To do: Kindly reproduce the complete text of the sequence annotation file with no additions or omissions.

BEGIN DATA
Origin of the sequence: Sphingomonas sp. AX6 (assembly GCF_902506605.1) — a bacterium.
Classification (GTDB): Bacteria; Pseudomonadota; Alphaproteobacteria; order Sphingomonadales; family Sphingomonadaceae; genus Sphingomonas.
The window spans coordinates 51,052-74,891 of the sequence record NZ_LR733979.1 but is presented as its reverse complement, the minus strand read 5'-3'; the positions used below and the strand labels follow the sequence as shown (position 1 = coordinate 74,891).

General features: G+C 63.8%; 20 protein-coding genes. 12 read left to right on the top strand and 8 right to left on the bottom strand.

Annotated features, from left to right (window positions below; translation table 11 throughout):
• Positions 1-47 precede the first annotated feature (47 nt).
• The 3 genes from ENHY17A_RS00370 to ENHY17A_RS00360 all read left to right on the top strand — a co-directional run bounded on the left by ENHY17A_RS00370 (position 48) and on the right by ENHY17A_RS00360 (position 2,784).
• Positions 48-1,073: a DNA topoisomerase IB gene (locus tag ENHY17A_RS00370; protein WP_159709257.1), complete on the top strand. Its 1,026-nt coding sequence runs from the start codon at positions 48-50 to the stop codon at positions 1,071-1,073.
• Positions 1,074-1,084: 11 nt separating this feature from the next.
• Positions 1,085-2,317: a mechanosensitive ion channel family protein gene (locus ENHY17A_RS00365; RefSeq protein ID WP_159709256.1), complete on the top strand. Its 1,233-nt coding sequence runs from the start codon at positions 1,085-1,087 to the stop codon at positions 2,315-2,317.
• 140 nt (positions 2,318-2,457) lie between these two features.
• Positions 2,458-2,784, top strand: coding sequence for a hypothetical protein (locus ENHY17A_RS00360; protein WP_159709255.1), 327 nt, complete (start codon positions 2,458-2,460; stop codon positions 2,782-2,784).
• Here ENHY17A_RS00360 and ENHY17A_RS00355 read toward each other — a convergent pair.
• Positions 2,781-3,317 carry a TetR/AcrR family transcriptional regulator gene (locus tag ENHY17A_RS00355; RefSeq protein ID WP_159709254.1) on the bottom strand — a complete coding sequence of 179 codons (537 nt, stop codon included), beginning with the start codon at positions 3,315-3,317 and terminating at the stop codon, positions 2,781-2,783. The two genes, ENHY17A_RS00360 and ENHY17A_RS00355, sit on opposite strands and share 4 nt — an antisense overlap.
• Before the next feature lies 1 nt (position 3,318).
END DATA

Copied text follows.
Origin of the sequence: Sphingomonas sp. AX6 (assembly GCF_902506605.1) — a bacterium.
Classification (GTDB): Bacteria; Pseudomonadota; Alphaproteobacteria; order Sphingomonadales; family Sphingomonadaceae; genus Sphingomonas.
The window spans coordinates 51,052-74,891 of the sequence record NZ_LR733979.1 but is presented as its reverse complement, the minus strand read 5'-3'; the positions used below and the strand labels follow the sequence as shown (position 1 = coordinate 74,891).

General features: G+C 63.8%; 20 protein-coding genes. 12 read left to right on the top strand and 8 right to left on the bottom strand.

Annotated features, from left to right (window positions below; translation table 11 throughout):
• Positions 1-47 precede the first annotated feature (47 nt).
• The 3 genes from ENHY17A_RS00370 to ENHY17A_RS00360 all read left to right on the top strand — a co-directional run bounded on the left by ENHY17A_RS00370 (position 48) and on the right by ENHY17A_RS00360 (position 2,784).
• Positions 48-1,073: a DNA topoisomerase IB gene (locus tag ENHY17A_RS00370; protein WP_159709257.1), complete on the top strand. Its 1,026-nt coding sequence runs from the start codon at positions 48-50 to the stop codon at positions 1,071-1,073.
• Positions 1,074-1,084: 11 nt separating this feature from the next.
• Positions 1,085-2,317: a mechanosensitive ion channel family protein gene (locus ENHY17A_RS00365; RefSeq protein ID WP_159709256.1), complete on the top strand. Its 1,233-nt coding sequence runs from the start codon at positions 1,085-1,087 to the stop codon at positions 2,315-2,317.
• 140 nt (positions 2,318-2,457) lie between these two features.
• Positions 2,458-2,784, top strand: coding sequence for a hypothetical protein (locus ENHY17A_RS00360; protein WP_159709255.1), 327 nt, complete (start codon positions 2,458-2,460; stop codon positions 2,782-2,784).
• Here ENHY17A_RS00360 and ENHY17A_RS00355 read toward each other — a convergent pair.
• Positions 2,781-3,317 carry a TetR/AcrR family transcriptional regulator gene (locus tag ENHY17A_RS00355; RefSeq protein ID WP_159709254.1) on the bottom strand — a complete coding sequence of 179 codons (537 nt, stop codon included), beginning with the start codon at positions 3,315-3,317 and terminating at the stop codon, positions 2,781-2,783. The two genes, ENHY17A_RS00360 and ENHY17A_RS00355, sit on opposite strands and share 4 nt — an antisense overlap.
• Before the next feature lies 1 nt (position 3,318).